General Electric’s Mark 1 system has had known unacceptable safety risks for decades, and the nuclear industry has incredibly limited liability.
In 1972, Stephen H. Hanauer, then a safety official with the Atomic Energy Commission, recommended that the Mark 1 system be discontinued because it presented unacceptable safety risks. Among the concerns cited was the smaller containment design, which was more susceptible to explosion and rupture from a buildup in hydrogen — a situation that may have unfolded at the Fukushima Daiichi plant. Later that same year, Joseph Hendrie, who would later become chairman of the Nuclear Regulatory Commission, a successor agency to the atomic commission,said the idea of a ban on such systems was attractive. But the technology had been so widely accepted by the industry and regulatory officials, he said, that “reversal of this hallowed policy, particularly at this time, could well be the end of nuclear power.”
– NY Times
On February 2, 1976, Gregory C. Minor, Richard B. Hubbard, and Dale G. Bridenbaugh “blew the whistle” on safety problems at nuclear power plants. The three engineers gained the attention of journalists, and their disclosures about the threats of nuclear power had a significant impact. They timed their statements to coincide with their resignations from responsible positions in General Electric’s nuclear energy division, and later established themselves as consultants on the nuclear power industry for state governments, federal agencies, and overseas governments… Bridenbaugh described design flaws of General Electric’s Mark 1 reactors, which account for five of the six reactors at the Fukushima 1 power plant. Bridenbaugh claimed that the design “did not take into account the dynamic loads that could be experienced with a loss of coolant” and that, despite efforts to retrofit the reactors, “the Mark 1 is still a little more susceptible to an accident that would result in a loss of containment.”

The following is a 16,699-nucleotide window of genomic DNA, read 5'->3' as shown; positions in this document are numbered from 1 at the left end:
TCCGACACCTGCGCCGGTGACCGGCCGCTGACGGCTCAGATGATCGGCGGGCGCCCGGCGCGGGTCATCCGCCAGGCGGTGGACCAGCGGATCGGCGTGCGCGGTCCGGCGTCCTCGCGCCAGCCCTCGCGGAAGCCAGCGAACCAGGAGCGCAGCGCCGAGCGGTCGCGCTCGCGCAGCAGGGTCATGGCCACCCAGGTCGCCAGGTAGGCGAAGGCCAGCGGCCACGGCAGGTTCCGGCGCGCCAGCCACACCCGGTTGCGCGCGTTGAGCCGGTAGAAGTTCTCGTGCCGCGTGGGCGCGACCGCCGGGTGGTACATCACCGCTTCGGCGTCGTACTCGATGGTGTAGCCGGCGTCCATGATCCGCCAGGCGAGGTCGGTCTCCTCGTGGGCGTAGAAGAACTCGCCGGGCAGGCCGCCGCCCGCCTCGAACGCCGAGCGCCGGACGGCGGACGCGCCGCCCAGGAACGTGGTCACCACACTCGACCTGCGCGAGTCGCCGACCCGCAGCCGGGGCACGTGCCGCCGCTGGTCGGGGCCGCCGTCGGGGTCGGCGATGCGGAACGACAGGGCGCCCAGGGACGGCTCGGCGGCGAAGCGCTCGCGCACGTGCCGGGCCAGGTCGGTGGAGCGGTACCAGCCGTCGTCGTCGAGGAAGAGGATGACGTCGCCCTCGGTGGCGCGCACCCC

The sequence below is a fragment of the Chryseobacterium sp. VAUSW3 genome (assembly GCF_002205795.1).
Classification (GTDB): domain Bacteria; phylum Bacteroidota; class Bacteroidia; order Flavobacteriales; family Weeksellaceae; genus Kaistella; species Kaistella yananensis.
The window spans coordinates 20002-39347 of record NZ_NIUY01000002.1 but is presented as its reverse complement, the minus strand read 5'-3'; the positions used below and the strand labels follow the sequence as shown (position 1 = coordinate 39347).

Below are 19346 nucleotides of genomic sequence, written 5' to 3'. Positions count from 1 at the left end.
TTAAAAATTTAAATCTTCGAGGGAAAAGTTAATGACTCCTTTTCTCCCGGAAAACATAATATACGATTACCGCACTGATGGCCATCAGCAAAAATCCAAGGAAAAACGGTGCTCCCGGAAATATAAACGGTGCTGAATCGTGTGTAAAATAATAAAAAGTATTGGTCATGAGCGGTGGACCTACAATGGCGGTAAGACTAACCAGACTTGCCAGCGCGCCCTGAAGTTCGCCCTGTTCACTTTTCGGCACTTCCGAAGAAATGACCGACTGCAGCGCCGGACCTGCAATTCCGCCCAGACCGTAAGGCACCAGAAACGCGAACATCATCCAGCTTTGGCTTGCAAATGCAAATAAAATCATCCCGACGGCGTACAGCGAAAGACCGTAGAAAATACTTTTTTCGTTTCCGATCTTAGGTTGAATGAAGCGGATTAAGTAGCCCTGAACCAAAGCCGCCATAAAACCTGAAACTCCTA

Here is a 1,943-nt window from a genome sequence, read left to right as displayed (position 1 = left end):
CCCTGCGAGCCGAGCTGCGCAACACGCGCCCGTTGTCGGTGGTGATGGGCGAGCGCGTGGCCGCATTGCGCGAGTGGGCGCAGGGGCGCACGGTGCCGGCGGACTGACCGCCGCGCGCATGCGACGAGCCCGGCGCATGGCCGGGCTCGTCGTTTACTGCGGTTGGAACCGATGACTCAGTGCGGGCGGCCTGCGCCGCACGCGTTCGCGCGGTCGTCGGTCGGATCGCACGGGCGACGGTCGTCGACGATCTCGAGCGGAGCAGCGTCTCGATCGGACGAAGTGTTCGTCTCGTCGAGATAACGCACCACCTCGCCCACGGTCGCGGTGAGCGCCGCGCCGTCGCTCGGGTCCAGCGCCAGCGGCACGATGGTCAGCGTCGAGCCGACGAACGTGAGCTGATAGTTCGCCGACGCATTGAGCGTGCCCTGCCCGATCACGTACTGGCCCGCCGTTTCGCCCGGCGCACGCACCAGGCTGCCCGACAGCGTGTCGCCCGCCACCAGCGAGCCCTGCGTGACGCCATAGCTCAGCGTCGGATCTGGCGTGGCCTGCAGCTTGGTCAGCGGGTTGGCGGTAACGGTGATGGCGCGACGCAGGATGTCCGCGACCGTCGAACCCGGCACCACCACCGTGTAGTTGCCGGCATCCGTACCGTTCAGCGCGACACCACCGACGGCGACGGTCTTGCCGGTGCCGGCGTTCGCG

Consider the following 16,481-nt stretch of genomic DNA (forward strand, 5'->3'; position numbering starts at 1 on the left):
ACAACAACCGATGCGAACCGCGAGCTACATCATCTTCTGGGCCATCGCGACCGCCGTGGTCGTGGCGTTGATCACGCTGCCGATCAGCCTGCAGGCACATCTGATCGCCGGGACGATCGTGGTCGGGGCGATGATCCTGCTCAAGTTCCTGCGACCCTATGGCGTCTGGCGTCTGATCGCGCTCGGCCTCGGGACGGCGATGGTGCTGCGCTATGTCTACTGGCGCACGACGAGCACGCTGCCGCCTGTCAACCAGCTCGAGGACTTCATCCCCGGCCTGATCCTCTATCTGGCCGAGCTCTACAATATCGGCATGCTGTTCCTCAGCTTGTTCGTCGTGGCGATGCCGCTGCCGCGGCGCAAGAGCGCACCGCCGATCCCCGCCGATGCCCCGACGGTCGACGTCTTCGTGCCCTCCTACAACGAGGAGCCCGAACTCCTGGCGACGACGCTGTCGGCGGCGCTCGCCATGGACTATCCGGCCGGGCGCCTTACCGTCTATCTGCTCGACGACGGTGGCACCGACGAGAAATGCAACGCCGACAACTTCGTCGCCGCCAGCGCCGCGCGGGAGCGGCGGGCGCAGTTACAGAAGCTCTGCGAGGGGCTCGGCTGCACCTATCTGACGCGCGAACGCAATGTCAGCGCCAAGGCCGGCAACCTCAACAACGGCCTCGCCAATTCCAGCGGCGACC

A year after the disaster, Tepco was taken over by the Japanese government because it couldn’t afford the costs to get the damaged reactors under control. By June of 2012, Tepco had received nearly 50 billion dollars from the government.
The six reactors were designed by the U.S. company General Electric (GE). GE supplied the actual reactors for units one, two and six, while two Japanese companies Toshiba provided units three and five, and Hitachi unit four. These companies as well as other suppliers are exempted from liability or costs under Japanese law.
Many of them, including GE, Toshiba and Hitachi, are actually making money on the disaster by being involved in the decontamination and decommissioning, according to a report by Greenpeace International.
“The nuclear industry and governments have designed a nuclear liability system that protects the industry, and forces people to pick up the bill for its mistakes and disasters,” says the report, “Fukushima Fallout“.
“If nuclear power is as safe as the industry always claims, then why do they insist on liability limits and exemptions?” asked Shawn-Patrick Stensil, a nuclear analyst with Greenpeace Canada.